On Friday, September 28, Arthur and I attended a field trip at the Clearwater Recreation Area of Ocala National Forest. The trip, part of the inaugural Wings & Wildflowers Festival, was to look for Red-cockaded Woodpeckers and learn about how biologists study and conserve this endangered species.
A part of The Florida Trail that crosses into Ocala National Forest
We began our walk out to a Red-cockaded Woodpecker (RCWO) “cluster” just after sunrise. Along the way, trip co-leader Monica Folk told our group about RCWO ecology, family groups, and nesting behavior.
RCWOs are somewhat unique in that they are cooperative nesters. Just about 8% of bird species are known to be. Cooperative nesting means that offspring from previous nesting seasons may stay close to their parents and help raise subsequent broods. Young females are usually the first to branch out from the extended family, much like Florida Scrub-Jays (also cooperative nesters, also endangered).
RCWOs are also unique in that they are the only species of woodpecker to make their cavities in living pine trees. The birds roost in individual cavities at night, so a family group consisting of 4 birds should normally have at least four cavities within its territory (the cluster). The males excavate the cavities and it takes up to four years to complete one cavity. Active cavity trees can be identified by small holes bored around the cavity entrance. RCWOs create these little wells which cause the tree to exude resin; the resin helps protect the cavity from predatory rat snakes.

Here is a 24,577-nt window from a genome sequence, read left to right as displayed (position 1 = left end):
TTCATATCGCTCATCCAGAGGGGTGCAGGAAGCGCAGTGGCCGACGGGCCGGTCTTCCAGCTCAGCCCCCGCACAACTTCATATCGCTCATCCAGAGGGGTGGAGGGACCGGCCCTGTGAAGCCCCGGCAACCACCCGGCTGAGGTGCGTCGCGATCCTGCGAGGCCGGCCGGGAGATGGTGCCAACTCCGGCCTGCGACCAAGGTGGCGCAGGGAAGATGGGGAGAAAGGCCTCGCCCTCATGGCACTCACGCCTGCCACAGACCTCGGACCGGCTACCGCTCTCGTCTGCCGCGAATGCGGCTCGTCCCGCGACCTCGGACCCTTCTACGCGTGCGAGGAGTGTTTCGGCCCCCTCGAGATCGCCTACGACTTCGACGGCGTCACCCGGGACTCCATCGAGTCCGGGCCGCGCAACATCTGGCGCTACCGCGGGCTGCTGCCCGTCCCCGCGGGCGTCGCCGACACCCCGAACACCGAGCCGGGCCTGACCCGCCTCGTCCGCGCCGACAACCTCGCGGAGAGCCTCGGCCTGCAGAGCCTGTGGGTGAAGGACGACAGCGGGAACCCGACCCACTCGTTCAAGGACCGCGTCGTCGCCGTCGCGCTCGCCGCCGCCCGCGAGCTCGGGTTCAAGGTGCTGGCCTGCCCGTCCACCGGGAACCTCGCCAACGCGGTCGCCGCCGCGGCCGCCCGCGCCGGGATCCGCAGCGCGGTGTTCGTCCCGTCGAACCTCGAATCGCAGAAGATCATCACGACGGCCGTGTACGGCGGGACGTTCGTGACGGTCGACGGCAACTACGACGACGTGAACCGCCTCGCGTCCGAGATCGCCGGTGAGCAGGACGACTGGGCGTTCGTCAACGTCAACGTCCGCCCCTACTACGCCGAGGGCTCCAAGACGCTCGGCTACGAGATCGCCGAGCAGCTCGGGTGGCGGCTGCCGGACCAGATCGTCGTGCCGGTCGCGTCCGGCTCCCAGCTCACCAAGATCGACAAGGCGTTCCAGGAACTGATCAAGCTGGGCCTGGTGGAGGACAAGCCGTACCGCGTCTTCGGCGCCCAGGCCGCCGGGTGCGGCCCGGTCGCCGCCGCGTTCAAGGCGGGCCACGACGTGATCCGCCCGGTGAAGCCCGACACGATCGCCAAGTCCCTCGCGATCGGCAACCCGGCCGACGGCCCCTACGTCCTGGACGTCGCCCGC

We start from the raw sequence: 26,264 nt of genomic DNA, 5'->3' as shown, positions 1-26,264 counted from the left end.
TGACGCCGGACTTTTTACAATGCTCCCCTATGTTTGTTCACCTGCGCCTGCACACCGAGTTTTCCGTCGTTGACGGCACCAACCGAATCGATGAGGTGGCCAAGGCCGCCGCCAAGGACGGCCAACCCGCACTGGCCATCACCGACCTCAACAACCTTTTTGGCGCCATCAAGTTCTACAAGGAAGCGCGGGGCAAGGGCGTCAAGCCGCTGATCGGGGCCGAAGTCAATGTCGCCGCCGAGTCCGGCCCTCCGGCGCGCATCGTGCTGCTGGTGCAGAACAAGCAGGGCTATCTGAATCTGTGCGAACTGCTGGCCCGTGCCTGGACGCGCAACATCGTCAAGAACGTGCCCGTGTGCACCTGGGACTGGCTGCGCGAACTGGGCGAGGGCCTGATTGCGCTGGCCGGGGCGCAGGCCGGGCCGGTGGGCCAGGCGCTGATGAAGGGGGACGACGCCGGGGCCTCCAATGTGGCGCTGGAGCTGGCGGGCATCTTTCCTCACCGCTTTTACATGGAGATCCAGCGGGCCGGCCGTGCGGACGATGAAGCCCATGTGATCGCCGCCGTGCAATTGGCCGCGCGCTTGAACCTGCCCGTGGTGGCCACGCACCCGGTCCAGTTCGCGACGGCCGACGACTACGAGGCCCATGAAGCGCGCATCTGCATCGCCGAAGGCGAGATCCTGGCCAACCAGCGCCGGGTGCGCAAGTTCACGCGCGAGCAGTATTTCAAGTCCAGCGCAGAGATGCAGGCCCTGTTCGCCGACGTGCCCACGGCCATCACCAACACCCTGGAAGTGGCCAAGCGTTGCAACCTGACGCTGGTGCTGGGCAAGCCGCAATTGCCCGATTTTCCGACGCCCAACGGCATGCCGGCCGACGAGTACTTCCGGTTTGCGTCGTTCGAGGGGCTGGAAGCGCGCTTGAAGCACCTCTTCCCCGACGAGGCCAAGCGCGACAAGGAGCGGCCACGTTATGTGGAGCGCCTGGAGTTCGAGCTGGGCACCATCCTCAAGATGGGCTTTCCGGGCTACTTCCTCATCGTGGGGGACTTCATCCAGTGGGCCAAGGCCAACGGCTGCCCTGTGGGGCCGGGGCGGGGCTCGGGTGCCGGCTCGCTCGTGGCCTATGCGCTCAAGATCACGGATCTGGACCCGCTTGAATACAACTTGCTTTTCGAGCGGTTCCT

RCWOs have a lot of other specific habitat requirements in order to successfully nest. The type of vegetation found in the ground cover, wildfires and forest rejuvenation, and even tree fungus (!) are just a few things that come into play.
Red-cockaded Woodpeckers like to nest in the same kind of trees humans cut for timber on a mass scale in the last 150+ years. Habitat loss has resulted in the RCWO population currently estimated to be 12,500 individuals, which is about 1% of its original population.
Looking for RCWOs in suitable habitat
Biologists are helping RCWOs by preserving suitable habitat and identifying potential future habitat, and by introducing birds into areas fitted with artificial nest cavities (more about those in an upcoming post). Our walk brought us to an area fitted with a few artificial cavities where a lone male was known to live. The male was associating with a female who was thought to roost elsewhere (a commuter!). So when we came upon at least three individuals actively feeding at the cluster, it came as somewhat of a surprise. One of the birds was clearly exhibiting the begging behavior of a juvenile, indicating nesting success at the site.
The sun was behind the birds as we watched them, but I managed to take a few record shots. Our binocular views were much better; we were able to drink in this new life bird.
The below video isn’t in focus but you can see two RCWOs scooting upwards, with debris from a third bird falling below. They move around the trees, tearing off pieces of bark to find insects below. We were watching them have breakfast. Listen to their cute squeaky toy call, too.
In my next post I’ll share some of what we learned about how biologists establish new clusters and monitor the birds. Hint: some of it involves really tall ladders!